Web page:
email print share on Facebook share on Twitter share on LinkedIn share on reddit pin on Pinterest


Crítica: Just Hear Me Out


- El íntimo documental de Małgorzata Imielska, a la vez tierno y doloroso, sigue a una joven que lucha contra sus problemas recurrentes de salud mental y que anhela la independencia personal

Crítica: Just Hear Me Out

Este artículo está disponible en inglés.

Sometimes, it doesn’t take much to make one happy. Like in the case of Gosia, whose goal after two years in a psychiatric hospital is simply to “go back to normal”: to buy new clothes that fit her and get a decent haircut, take her SAT exam and apply for university, try living alone, and find someone to love. Achieving any of these aims makes Gosia glow, especially if the voices and hallucinations that go hand in hand with her diagnosis happen to leave her in peace.

Unfortunately, they return sooner or later, despite therapy and medication, so Gosia learns to smile from the heart when she manages to embrace the short cloudless moments between crises. Isn't the joy in life found by appreciating the more luminous pauses that cut through the darkness before it finally takes over? This seems to be the implication of Just Hear Me Out, which celebrated its world premiere at Millennium Docs Against Gravity, and grabbed two Special Mentions in the Best Polish Film Award and the Arthouse Cinema Association Award categories in the Polish Competition (see the news).

(El artículo continúa más abajo - Inf. publicitaria)

Following her character over three years, experienced documentarian Małgorzata Imielska has succeeded in building up an all-encompassing reflection of Gosia’s struggle for life through the ups and downs, during the “sunny” days, even when it’s grey outside, but also through scary outbursts of desperation, self-hatred, suicidal thoughts and overall anxiety. In addition, the camera delicately approaches Gosia’s mother in conversation with her daughter or in group therapy for mutual support, as she seems more willing to appear on screen than the father, who is there but is shy, his presence more sporadic and less participatory. Indeed, the respectful distance that the filmmaking team keeps from the family in the scenes where they don’t speak directly to the camera is one of the various aspects to be admired about this film. We see their figures either from afar, or through trees, window security bars and other protective barriers, so as to remind us that we are nothing more than spies in their private space. It’s as if Imielska is silently quoting Krzysztof Kieślowski, who says, in the 1995 film about himself I’m So-so, that there are places and moments where the documentary filmmaker isn’t allowed to go with his camera – the reason why he gave up documentaries and made fiction only.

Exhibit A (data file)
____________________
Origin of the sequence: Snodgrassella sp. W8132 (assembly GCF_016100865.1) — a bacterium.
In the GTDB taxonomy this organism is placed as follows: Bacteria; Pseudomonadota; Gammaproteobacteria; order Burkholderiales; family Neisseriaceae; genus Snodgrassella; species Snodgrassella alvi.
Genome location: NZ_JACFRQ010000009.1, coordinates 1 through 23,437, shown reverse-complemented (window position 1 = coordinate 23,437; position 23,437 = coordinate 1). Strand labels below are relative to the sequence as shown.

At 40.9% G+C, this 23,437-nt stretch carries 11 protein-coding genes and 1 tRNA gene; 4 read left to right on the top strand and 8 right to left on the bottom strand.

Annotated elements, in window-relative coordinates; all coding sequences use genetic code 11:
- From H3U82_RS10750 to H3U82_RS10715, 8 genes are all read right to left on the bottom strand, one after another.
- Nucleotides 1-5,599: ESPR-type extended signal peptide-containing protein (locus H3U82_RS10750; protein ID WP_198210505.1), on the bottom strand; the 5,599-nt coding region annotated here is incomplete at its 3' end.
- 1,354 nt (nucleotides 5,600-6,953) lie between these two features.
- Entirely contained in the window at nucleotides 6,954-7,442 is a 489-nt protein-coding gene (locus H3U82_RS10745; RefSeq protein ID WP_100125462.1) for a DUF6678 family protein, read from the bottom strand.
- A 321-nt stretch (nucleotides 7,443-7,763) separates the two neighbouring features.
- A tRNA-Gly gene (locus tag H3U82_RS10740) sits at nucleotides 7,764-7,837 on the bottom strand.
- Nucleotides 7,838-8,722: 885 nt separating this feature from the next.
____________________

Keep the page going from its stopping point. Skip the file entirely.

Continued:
Furthermore, the helmer does indeed make an effort to understand, to really hear Gosia and focus on her personality, instead of juxtaposing her with the inevitably hostile world around her – a method often applied in socially engaged or simply activistic documentaries. This way, rather than being portrayed as a victim of her illness, the health system or the indifference surrounding her, Gosia is shown as a controversial human being whom most of us can identify with. We see her admirable strength to cope with the unpredictability of her own problematic brain while, in parallel with this, finding the energy to show compassion for her friends, who are also in trouble.

DoP Zuzanna Zachara Hassairi’s discreet but also penetrative lens (she is known for her exquisite work with Lidia Duda, another sage and sensitive Polish documentary filmmaker) catches and highlights the nuances in mood between a vacuum-like reality and its reflection in the distorted mirror of the soul’s dark side, and between desolation and hope.

Just Hear Me Out was produced by Poland’s Studio Filmowe Kalejdoskop, the Mazovia Warsaw Film Fund and Telewizja Polska.

(El artículo continúa más abajo - Inf. publicitaria)

(Traducción del inglés)

¿Te ha gustado este artículo? Suscríbete a nuestra newsletter y recibe más artículos como este directamente en tu email.

Privacy Policy